A Scandinavian friend of mine once told me an African proverb. It said, “When an old man dies, a library has burned to the ground.” I thought of that when I was asked to eulogize my mother’s “Norwegian rancher bachelor” cousin, Orlin.
Some gifts last a month, others might last a couple years, but if you buy the right kind of gift, made of durable materials, and if the person who receives it likes it so much that they take good care of it, it could last a lifetime.
I guess I was the closest thing to a local celebrity they could think of in my nearby town of Rugby, N.D., when the Lutheran church was recruiting victims and honorees for their dunking booth at the Pierce County Fair.
I grew up with a garden, not that I was always appreciative of the fact or thrilled with the idea of pulling weeds or picking beans. I did like the tilling. Like most young boys, the tiller with its noisy gas motor and the ability to power pulverize dirt and old plants and weeds had its allure.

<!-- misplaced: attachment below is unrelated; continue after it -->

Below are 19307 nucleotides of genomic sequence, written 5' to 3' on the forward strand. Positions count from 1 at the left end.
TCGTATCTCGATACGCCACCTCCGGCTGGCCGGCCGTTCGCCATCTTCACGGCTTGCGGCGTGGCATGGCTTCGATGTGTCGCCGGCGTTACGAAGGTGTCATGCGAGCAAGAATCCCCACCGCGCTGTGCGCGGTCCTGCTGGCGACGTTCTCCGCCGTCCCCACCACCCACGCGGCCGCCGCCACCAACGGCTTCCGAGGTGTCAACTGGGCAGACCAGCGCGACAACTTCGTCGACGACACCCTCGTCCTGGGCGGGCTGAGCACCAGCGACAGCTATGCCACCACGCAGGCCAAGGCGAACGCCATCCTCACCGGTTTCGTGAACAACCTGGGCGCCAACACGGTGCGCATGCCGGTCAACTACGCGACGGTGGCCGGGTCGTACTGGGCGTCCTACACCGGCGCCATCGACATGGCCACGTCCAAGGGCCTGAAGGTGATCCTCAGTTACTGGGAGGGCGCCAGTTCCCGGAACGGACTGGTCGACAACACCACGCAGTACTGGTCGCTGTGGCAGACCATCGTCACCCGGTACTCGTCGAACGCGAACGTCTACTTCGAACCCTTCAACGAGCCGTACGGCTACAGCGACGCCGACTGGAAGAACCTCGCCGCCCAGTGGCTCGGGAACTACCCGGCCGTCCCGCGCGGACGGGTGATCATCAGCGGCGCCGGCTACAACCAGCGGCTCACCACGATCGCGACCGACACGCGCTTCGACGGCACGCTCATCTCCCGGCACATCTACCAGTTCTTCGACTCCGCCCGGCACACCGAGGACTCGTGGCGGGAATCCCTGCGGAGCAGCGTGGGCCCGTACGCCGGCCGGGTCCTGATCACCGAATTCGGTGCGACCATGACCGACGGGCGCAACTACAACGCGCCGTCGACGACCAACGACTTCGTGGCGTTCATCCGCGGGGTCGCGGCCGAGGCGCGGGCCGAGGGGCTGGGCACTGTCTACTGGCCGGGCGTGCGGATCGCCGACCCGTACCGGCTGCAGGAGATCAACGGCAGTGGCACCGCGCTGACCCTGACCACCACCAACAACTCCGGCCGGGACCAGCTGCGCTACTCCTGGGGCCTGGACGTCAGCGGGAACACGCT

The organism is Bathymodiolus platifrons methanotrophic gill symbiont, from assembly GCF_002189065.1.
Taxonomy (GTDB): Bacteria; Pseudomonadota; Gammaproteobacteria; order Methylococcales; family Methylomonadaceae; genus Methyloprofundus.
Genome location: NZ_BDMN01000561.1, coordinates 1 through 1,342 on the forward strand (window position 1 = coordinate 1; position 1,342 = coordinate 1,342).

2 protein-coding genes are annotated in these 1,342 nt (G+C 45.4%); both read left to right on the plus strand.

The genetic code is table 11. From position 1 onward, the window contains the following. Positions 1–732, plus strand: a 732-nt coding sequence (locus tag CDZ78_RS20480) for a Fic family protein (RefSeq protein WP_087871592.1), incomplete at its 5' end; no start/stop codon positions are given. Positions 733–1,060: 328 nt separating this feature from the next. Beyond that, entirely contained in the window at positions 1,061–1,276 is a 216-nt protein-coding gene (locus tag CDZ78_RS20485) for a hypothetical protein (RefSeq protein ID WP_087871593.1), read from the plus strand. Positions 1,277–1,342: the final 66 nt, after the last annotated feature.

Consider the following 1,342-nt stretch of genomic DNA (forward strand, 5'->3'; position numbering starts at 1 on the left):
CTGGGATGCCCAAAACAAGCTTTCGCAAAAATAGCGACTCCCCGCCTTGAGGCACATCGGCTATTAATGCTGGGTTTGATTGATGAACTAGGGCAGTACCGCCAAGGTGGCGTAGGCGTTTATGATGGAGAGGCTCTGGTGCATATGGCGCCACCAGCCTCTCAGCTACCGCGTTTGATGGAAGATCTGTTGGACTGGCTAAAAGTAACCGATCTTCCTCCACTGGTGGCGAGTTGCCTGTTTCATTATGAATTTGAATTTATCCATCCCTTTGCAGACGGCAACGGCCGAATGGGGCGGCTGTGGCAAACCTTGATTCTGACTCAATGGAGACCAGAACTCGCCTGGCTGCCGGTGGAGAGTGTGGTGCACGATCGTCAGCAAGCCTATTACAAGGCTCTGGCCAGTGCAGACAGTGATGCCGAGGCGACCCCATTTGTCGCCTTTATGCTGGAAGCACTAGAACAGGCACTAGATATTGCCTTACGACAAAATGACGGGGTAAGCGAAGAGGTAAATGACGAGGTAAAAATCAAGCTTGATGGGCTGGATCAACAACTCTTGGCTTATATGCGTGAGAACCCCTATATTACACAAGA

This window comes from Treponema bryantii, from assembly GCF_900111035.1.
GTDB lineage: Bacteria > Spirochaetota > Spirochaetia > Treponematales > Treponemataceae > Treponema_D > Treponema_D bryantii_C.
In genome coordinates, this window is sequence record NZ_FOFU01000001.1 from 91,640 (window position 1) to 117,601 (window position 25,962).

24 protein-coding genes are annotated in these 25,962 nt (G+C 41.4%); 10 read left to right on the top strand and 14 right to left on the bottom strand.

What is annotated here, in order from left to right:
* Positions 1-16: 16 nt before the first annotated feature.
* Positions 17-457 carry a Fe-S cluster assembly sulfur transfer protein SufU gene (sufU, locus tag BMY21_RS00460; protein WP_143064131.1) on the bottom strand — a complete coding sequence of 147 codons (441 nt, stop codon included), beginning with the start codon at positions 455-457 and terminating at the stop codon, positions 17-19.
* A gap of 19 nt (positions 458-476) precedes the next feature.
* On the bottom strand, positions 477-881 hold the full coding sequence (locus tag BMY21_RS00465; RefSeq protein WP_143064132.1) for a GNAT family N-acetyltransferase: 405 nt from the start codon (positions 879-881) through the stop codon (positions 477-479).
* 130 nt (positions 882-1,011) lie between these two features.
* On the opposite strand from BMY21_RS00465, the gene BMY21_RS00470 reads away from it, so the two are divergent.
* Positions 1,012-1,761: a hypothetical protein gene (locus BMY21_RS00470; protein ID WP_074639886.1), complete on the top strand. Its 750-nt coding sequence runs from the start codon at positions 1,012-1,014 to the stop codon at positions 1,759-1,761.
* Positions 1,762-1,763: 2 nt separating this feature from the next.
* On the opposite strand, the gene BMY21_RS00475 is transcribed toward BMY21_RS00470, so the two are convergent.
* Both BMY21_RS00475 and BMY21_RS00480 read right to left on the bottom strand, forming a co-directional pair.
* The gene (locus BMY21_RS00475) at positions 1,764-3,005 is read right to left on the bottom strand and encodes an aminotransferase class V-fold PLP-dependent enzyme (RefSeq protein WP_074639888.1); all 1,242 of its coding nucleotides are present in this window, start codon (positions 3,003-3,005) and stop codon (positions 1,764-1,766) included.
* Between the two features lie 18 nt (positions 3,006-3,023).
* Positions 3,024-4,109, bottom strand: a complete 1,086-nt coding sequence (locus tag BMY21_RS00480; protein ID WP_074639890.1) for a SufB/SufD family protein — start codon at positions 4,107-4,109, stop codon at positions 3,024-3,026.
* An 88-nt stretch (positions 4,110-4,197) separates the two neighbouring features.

Not everything in this world is made for speed. Like the old horses we put our kids on, the turtles we see out in the pasture and the farm implements we pull down the road from time to time.
The seed is in the ground, the grass is growing, our mare had her colt and the calves have all stood up and gotten their first meal at the momma cow cafe. It’s a hopeful time here on the prairie.
Don’t bite off more than you can chew. Make sure your eyes aren’t bigger than your stomach, or your plate, or something like that. Don’t feed three cattle to make into beef if you don’t have the room to keep them frozen.
Taking stock in heritage
TOWNER, N.D. — I may not have had what most would consider a typical life growing up as a kid, but it was a pretty good way to grow up, full of adventures and life lessons. Living on a ranch, miles from town, denies some experiences but affords many others.
Agweek , 12/31/2012
There are Christmas traditions we can count on every year. Sure, we wonder if we need to do some of the same things year after year after year, but I guess that’s the only way something becomes a tradition.